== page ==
Those who have been following my research since my early days at Gartner may remember my note about the irrelevance of government portals (published in January 2001, login required), as well as my rants on the same topic on this blog.
I just read that the city of Takeo in Japan has decided to shut down its official web site and just maintain a presence in Facebook. The web site will be maintained mostly to redirect visitors to the Facebook page.
One could argue that this is a controversial choice and that forces people to join Facebook to get access to city information on-line. Also, there is little evidence that people really like institutional pages on Facebook.
But this is not the point. The point is that it is possible to get rid of the web site, and even more of those government portals that aim at providing a life event view of services and information to citizens and enterprises and almost inevitably fail to model access the way people do expect or need it.
Think about it.
- Citizens who are occasional, infrequent users of a government web site or portal, will most likely search for what they need: whether on an external search engine (more likely) or on the web site itself, they are not looking for a fancy, consistent interface that takes them through the “logical” steps, but just for effective search results.
- Citizens who are more regular users, as they have periodic administrative obligations or have the right to periodic benefits, may either use intermediaries or expect those interactions to be modeled around what they see as the “logical” steps (e.g. integrated with their on-line banking access as well as their social networking connections) rather than what government believes are the logical steps.
- Small business are likely to behave like the citizens above, while larger businesses want to run applications that do integrate with web services provided by the relevant authorities they interact with, so they are not likely to be interested in the web sites either.
- Last but not least, anything that smells “participation” or “engagement” needs to take place on a mainstream social media platform, possibly on the citizens’ own virtual turf (i.e. their groups, their blogs, their Facebook pages) rather than on the governments’ one.
So, as governments are struggling to save money going forward, why don’t they start with pulling the plug on their web sites? And I am not suggesting to just consolidate them into a single portal, like the Brits have been doing for some time. Let’s see if they can pull the plug or, more realistically, dramatically scale those down too.
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Been reading ya stuff for a long time – sorry mate, you are losing the plot big time. Just saying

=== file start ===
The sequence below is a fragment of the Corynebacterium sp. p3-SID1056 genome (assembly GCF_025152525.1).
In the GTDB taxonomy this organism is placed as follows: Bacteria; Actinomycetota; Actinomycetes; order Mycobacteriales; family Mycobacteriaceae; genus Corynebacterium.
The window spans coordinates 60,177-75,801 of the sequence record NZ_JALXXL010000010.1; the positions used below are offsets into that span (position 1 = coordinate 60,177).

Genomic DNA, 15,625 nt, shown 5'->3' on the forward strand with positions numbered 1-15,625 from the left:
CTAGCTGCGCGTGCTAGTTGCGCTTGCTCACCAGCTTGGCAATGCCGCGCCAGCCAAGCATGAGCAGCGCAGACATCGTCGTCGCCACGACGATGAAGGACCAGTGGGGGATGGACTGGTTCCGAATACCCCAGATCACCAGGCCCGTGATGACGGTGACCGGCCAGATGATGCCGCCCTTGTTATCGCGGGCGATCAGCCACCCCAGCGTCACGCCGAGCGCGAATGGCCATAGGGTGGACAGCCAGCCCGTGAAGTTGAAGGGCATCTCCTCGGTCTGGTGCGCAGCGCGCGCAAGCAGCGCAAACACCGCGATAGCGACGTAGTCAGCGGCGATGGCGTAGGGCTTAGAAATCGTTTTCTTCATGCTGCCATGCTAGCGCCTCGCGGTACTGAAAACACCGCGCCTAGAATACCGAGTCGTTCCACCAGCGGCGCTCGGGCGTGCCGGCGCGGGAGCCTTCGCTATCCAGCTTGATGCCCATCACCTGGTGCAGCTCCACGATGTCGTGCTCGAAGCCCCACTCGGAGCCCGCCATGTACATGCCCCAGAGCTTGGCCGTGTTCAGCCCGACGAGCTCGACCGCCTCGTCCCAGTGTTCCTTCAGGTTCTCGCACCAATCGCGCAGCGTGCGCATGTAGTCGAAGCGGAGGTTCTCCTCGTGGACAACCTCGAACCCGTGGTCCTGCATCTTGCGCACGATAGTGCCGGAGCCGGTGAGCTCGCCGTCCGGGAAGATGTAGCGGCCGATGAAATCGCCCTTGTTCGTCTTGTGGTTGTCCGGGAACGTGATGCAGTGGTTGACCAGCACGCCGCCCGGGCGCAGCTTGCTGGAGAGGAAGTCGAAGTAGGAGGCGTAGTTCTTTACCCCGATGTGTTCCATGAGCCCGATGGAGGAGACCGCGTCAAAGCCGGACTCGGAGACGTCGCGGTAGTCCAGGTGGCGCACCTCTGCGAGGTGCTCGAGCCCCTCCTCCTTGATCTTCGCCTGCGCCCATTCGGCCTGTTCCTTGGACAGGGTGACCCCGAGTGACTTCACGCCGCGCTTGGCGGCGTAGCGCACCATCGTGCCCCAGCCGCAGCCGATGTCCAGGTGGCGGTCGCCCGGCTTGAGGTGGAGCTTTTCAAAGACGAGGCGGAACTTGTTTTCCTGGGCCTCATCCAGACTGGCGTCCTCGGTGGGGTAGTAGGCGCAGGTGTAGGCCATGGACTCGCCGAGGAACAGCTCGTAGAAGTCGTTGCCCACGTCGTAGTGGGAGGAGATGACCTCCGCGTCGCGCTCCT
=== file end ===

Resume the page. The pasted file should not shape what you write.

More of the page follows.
Even if we don’t shut down the government website, your question is helpful in clarifying the reasons citizens use government websites.
One main reason not to shut it down is government is expected to always “be there”. Like any business, social media sites and online news sites can (and sometimes do) go away overnight. Don’t forget the Failwhale. And why Facebook? Why not Google+?
Second, there should be no (login required), so to speak. Believe it or not, some people trust Facebook even less than they trust government. Why make civic participation dependent on surrendering portions of your privacy to a corporation that will monetize it?
I don’t want a crowdsourced opinion on when my garbage will be collected. I don’t want to have to sift through the mass of information out there on the web to find the proper permit application, or tax form for my business. And I don’t want corporate interests controlling my access to my government.
It’s one thing to use Twitter, another thing entirely to make interaction with elected representatives dependent on it. As a citizen I don’t want my local, county, or state government to surrender its existence to, and become dependent upon, corporations to provide basic service information to me, the citizen. When I want to talk to my alderman, I don’t want to have to create a FB account to do it.
@Carolyn – You make some excellent points, pretty much in line with the “no-wrong-door” policy that many governments have been adopted in building a multi-channel presence. But the question is: with declining resources and the risk of defaulting on some statutory obligations, is there a way to make choice that – although not ideal – allows governments to more effectively utilize their IT money? Now, I am not suggesting that governments stop providing information (e.g. on when garbage will be collected), but stop spending on making their web experience particularly compelling and on “seamlessly” integrating on-line services, since most of us will keep “google” those.